A scene of the whole big family gathering around a long table filled with all sorts of mouth-watering food, while children run around waiting for the cannon to fire, announcing the call of Maghrib prayer, sunset, to end the first day of Ramadan and start a month of similar days; a flashback from the old days that refuses to leave the memory of Abdel Azim, who cannot find similar joy or warmth nowadays, no matter how hard he seeks it.
As Ramadan knocks at our doors, now only a day away, new trends are becoming, and older generations have come to recognise that the spirit of Ramadan is no longer the same as they grew up experiencing it. With that recognition, came along efforts by some to bring back the old traditions they used to practice when they were children in an attempt to revive the atmosphere for their children.
Lighting lanterns and hanging decorations out of balconies, while Islamic chants and Ramadan-welcoming songs are playing in almost every neighbourhood, were some of the staples attached to Ramadan celebrations that are currently rarely found, except in working class districts.
Thirty-six-year-old Abdel Azim tries to revive the holy atmosphere of Ramadan with his children. He does so by decorating his house, getting his children “fawanees” (lanterns), and turning on Quran channels just like he grew up witnessing each Ramadan, yet he admits that he faces plenty of challenges in doing so.
“Nowadays children don’t feel the true spirit of Ramadan; technology has ruined everything, even our feelings towards major events,” he said.
“In the past, we used to await Ramadan for the whole year,” he recalled. “In one month, we would see the whole family gathering around one table, socialising with non-stop laughter. However, nowadays, we just call each other over the phone. So my children do not have the chance to live that spirit and sense it the way me and their mother grew up doing.”
Despite his efforts, Abdel Azim believes that his children, aged 11 and 7, still do not think of the month as bringing any special feelings; “for them, I believe, they find it as a month of boring 30 days with no eating from sunrise to sunset, with the addition that they see their grandparents a bit more than they regularly do,” he explained.
Heba El-Beheiry, 33, walks the same path as Abdel Azim does; exerting tremendous efforts to revive Ramadan’s old traditions for her children in order to make them feel the special nature of the holy month.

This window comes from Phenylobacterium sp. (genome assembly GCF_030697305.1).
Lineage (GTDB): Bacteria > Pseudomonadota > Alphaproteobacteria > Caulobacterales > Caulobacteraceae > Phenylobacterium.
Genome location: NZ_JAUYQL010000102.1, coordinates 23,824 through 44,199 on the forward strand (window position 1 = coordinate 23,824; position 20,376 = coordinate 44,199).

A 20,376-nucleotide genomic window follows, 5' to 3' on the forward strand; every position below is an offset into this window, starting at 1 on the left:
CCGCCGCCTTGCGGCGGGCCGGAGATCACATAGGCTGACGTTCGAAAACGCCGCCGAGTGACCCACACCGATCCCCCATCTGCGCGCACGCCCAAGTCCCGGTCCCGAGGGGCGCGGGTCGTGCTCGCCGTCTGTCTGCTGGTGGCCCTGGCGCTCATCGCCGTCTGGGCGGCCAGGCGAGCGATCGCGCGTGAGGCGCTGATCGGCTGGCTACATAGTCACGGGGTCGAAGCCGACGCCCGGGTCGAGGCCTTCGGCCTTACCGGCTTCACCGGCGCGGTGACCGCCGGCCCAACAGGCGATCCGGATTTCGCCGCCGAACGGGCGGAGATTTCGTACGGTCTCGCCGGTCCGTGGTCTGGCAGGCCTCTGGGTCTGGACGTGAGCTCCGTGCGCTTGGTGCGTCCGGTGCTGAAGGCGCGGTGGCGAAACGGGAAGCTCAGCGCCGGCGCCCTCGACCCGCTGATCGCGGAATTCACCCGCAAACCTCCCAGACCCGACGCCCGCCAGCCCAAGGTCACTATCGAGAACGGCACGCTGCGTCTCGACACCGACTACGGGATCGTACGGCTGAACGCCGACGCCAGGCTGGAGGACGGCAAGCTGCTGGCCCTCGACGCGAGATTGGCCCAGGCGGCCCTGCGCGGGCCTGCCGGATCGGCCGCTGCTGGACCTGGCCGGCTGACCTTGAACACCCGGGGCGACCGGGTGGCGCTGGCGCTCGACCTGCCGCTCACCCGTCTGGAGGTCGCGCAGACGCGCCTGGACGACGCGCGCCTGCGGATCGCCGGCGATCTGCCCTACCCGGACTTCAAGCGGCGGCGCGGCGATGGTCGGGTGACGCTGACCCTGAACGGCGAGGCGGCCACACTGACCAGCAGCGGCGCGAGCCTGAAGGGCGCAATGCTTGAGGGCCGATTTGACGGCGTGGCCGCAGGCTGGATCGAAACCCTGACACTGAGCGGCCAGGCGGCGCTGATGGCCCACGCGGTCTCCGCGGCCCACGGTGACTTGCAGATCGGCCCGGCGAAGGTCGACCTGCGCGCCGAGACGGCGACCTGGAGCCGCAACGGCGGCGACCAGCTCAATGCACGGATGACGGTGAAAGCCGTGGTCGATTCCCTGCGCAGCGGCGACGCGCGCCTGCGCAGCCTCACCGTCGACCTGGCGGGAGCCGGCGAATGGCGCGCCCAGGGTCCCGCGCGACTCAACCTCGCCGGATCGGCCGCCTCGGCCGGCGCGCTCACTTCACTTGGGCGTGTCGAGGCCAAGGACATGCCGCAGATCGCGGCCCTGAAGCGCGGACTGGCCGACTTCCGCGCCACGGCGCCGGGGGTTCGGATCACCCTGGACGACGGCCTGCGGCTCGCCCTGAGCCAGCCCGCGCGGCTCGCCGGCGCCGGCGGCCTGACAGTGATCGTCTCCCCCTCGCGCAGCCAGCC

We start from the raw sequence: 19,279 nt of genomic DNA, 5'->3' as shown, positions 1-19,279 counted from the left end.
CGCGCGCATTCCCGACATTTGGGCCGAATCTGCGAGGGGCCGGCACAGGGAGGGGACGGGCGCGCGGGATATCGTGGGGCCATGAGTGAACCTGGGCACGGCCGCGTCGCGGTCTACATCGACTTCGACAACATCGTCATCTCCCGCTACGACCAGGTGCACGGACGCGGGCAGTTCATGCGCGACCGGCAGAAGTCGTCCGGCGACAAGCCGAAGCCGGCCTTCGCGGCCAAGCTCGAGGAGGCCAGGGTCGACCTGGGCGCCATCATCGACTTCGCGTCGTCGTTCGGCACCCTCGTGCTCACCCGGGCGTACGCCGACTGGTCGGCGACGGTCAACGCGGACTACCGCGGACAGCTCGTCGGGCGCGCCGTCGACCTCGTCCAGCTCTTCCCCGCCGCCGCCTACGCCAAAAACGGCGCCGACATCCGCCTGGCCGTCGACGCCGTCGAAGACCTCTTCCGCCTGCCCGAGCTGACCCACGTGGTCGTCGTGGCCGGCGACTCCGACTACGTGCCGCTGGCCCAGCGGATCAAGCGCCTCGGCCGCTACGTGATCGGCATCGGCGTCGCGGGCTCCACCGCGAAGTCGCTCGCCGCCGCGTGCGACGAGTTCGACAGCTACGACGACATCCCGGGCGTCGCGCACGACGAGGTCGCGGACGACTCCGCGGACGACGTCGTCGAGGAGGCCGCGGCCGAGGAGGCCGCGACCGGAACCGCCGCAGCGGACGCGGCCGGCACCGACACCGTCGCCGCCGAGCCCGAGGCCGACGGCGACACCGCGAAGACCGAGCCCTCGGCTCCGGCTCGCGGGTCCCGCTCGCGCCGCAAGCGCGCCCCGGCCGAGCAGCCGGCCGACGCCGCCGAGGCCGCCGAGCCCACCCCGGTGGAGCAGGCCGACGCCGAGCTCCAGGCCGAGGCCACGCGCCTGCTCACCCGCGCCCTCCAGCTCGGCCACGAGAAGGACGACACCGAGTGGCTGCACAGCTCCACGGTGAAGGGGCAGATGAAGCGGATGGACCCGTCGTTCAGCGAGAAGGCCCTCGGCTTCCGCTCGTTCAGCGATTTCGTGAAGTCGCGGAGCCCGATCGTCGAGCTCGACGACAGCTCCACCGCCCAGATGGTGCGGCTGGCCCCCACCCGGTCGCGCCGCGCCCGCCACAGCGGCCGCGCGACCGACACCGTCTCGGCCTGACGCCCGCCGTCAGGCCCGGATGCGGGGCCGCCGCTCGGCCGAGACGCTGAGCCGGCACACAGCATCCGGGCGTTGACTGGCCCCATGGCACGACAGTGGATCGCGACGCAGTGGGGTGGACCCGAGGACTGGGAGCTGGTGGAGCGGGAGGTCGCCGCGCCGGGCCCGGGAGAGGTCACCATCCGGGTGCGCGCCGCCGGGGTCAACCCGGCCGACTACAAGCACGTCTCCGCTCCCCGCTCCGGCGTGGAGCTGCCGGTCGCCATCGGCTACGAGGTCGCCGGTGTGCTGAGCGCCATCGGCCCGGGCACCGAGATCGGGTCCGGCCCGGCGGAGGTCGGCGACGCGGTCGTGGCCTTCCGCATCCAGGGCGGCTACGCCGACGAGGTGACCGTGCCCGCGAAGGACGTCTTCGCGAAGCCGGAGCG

In addition to decorating the house a few weeks ahead of Ramadan and buying new lanterns, El-Behiery also insists that they make fawanees themselves.
“I intend to make my 10-year-old daughter do the same things I used to do when I was at her age; we craft shapes of lanterns, do the colouring, and glue them in order to make an actual lantern that we hang in her room, so that she feels like she has put all the effort of creating Ramadan’s decorations,” she said.
Among the El-Beheiry’s musts is taking her daughter along to Tarawih prayers, (Islamic prayers that are only performed at mosques in Ramadan after Isha’ prayers).
From her point of view, Tarawih prayers are the main core of Ramadan that make the month special, and raising her daughter to perform the prayers is one of the essential elements of making Ramadan’s spirit unique and irreplaceable.
“I can admit that she feels the atmosphere of Ramadan and senses its difference, yet at the same time , I feel she is not excited about it as I was when I was at her age,” she added.
Just like Abdel Azim, El-Beheiry believes that the one missing element which brought them ultimate happiness as children is large family gatherings.
“There is no longer this gathering which brings the huge family all in one place,” she explained.
For her part, Salma El-Fawal decided that she is not running towards any modern Ramadan trends and will keep searching for the lost heritage to recreate for her children the same atmosphere that she once felt.
“In an attempt to show my kids a hint of the old Ramadan days, I kept searching for a real fanous [lantern made of brass and coloured glass] from back in the day and got one for each, instead of all the Chinese crap the market is flooded with!” she said.
Meanwhile, Doaa Elsamnoudy decided that the things her children should feel in Ramadan have not changed due to time or place, explaining that she spends the month inviting all of her family and friends to Iftar in order to make gatherings the main theme of the month.
“I do with my children the exact same things my parents used to make me do. I prepare food and we sit all together as a family watching one series that we all agree on. We read Quran just before the Maghrib prayer, just like the old days, and I send my children to distribute food [to those who are in need] at the gate of the compound I live at,” Elsamnoudy said.
She believes that with some extra efforts, families can stay away from the “fake lifestyle” Ramadan has gained over the last years.
“I don’t go out in Ramadan. All places are extremely crowded, ant the food is worse than any time of the year. So, I just stay at home and make the best out of prayers and reading the Quran,” she added.
Halla Elhosainy agreed with Elsamnoudy. Believing that the spiritual side of Ramadan is not connected to time and place, she still does in her house precisely the same things she grew up watching her mother do.
“My mother used to decorate the house with lights and lanterns long before they became so trendy. I still hang them in my house a month before Ramadan, and we turn on the Quran channel the whole time,” she explained. “We stay for weeks ahead of Ramadan playing and singing heritage songs that welcome Ramadan, and TV is only for us as a family to sit and watch a programme together.”